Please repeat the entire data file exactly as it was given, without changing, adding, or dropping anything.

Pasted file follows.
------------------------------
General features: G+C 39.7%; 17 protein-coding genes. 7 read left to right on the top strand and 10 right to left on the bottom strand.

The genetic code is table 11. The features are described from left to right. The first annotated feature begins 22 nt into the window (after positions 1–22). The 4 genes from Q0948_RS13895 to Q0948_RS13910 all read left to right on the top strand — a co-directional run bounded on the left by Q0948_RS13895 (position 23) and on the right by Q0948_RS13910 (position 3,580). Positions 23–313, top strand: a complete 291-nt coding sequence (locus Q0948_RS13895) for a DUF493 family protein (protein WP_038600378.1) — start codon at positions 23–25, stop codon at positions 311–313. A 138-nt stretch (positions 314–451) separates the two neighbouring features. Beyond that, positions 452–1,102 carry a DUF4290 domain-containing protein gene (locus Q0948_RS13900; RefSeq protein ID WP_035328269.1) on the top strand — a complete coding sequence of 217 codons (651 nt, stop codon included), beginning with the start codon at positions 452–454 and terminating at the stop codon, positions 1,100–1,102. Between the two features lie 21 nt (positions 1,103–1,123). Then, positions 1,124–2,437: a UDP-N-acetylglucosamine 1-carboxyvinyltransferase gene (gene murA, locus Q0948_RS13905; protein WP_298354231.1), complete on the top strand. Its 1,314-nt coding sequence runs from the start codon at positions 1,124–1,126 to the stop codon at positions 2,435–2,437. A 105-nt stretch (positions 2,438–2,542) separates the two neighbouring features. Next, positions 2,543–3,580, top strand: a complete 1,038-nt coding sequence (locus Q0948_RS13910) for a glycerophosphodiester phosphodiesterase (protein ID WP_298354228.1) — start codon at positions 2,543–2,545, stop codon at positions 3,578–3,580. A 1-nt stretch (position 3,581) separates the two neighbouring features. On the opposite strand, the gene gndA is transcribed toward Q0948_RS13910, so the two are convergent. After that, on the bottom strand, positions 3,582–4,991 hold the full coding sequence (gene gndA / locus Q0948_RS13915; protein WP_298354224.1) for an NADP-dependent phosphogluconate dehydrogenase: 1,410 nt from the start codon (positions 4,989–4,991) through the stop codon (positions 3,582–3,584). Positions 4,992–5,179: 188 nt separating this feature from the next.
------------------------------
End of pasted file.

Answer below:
General features: G+C 39.7%; 17 protein-coding genes. 7 read left to right on the top strand and 10 right to left on the bottom strand.

The genetic code is table 11. The features are described from left to right. The first annotated feature begins 22 nt into the window (after positions 1–22). The 4 genes from Q0948_RS13895 to Q0948_RS13910 all read left to right on the top strand — a co-directional run bounded on the left by Q0948_RS13895 (position 23) and on the right by Q0948_RS13910 (position 3,580). Positions 23–313, top strand: a complete 291-nt coding sequence (locus Q0948_RS13895) for a DUF493 family protein (protein WP_038600378.1) — start codon at positions 23–25, stop codon at positions 311–313. A 138-nt stretch (positions 314–451) separates the two neighbouring features. Beyond that, positions 452–1,102 carry a DUF4290 domain-containing protein gene (locus Q0948_RS13900; RefSeq protein ID WP_035328269.1) on the top strand — a complete coding sequence of 217 codons (651 nt, stop codon included), beginning with the start codon at positions 452–454 and terminating at the stop codon, positions 1,100–1,102. Between the two features lie 21 nt (positions 1,103–1,123). Then, positions 1,124–2,437: a UDP-N-acetylglucosamine 1-carboxyvinyltransferase gene (gene murA, locus Q0948_RS13905; protein WP_298354231.1), complete on the top strand. Its 1,314-nt coding sequence runs from the start codon at positions 1,124–1,126 to the stop codon at positions 2,435–2,437. A 105-nt stretch (positions 2,438–2,542) separates the two neighbouring features. Next, positions 2,543–3,580, top strand: a complete 1,038-nt coding sequence (locus Q0948_RS13910) for a glycerophosphodiester phosphodiesterase (protein ID WP_298354228.1) — start codon at positions 2,543–2,545, stop codon at positions 3,578–3,580. A 1-nt stretch (position 3,581) separates the two neighbouring features. On the opposite strand, the gene gndA is transcribed toward Q0948_RS13910, so the two are convergent. After that, on the bottom strand, positions 3,582–4,991 hold the full coding sequence (gene gndA / locus Q0948_RS13915; protein WP_298354224.1) for an NADP-dependent phosphogluconate dehydrogenase: 1,410 nt from the start codon (positions 4,989–4,991) through the stop codon (positions 3,582–3,584). Positions 4,992–5,179: 188 nt separating this feature from the next.